Brutal cold keeps people off trails, but winter sports businesses active
WILLMAR — Once the temperature heads south of 10 below, it seems even the most dedicated snowmobile enthusiast thinks twice about heading out on the trail. That doesn’t mean businesses that cater to winter sports are quiet this time of year, though.
At Motor Sports of Willmar, the business is diversified enough to stay busy most of the time, said salesman Jay Reuss.
“If something’s not selling, something else is,” he said.
The business is always dependent on weather to some extent, Reuss said.
Winter clothing is selling well with this winter’s unrelenting cold, he said. Even people who would never get on a snowmobile like to wear the wind-proof snowmobile clothing.
Snowmobiles have hand warmers, and helmets can be equipped with visor heaters. And with the right clothing, a rider could be fairly comfortable riding at 20 below, said Nathan Nielsen, co-owner of Spicer Sports and Marine.
“But at that type of temperature, it’s dangerous,” he said. “If you break down, you better have friends with you.”
Reuss agreed. “If you’re going 50 mph on a snowmobile, on any exposed skin, it doesn’t take long to get frostbit.”
Most people don’t want to take the risk of being stuck out in open country if they have a breakdown, said Terry Myhre, co-owner of Steve’s Equipment Co. in Montevideo.
“Every year is different, but it totally depends on the weather,” Myhre said.
While customers may not be looking at snowmobiles as much this year, she said, Polaris side-by-side ATVs have been more popular.
“We sell lots of those, equipped with cabs, heaters, some with tracks,” she said of the Polaris Ranger vehicles. “They can go across anything a snowmobile can go across.”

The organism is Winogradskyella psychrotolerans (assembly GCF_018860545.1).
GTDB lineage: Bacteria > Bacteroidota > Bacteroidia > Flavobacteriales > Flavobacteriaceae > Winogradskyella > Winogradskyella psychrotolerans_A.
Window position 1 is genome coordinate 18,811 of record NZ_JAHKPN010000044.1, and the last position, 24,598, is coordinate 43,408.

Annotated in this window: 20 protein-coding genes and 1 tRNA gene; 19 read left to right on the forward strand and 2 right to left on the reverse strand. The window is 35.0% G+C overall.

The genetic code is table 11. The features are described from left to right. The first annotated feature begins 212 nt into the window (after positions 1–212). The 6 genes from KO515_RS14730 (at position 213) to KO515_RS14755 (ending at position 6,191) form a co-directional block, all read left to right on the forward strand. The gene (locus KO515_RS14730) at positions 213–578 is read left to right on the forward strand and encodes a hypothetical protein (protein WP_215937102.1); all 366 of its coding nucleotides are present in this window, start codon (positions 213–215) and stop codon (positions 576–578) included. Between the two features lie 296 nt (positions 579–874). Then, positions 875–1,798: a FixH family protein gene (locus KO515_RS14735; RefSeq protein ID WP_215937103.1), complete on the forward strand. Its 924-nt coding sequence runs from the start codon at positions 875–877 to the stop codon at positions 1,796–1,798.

The vehicles aren’t only popular in the snow. “We have a lot of customers in Arizona right now, playing with their Rangers and RZRs in the desert.”
Cold weather keeps service departments busy, too. Things break in the cold, so Motor Sports of Willmar has seen a lot of business in its service department, Reuss said.
People who may have been putting off maintenance work may find their machines won’t start in the cold, Nielsen said, and that brings them into the service department for thawing and maintenance.
The sports vehicle business depends on the weather in another way, as farmers’ purchases can be dictated somewhat by the size of their crops and by drop prices, Reuss said.
In December 2012, the business had a record month, with farmers investing in all sorts of recreational vehicles — not just snowmobiles but ATVs or other utility vehicles. With lower prices last fall, business was off a bit from that all-time high, too.
Nielsen said he expects that there will be nicer weather soon, and there’s snow out there for riding, so he thinks more machines will be on the trails in the coming weeks.
And he’s not too worried about some slower January sales, because there’s a big boat show in the Twin Cities this weekend.
“Then people will start calling about boats, pontoons and docks,” he said, and the business and its customers will be moving on to the next season.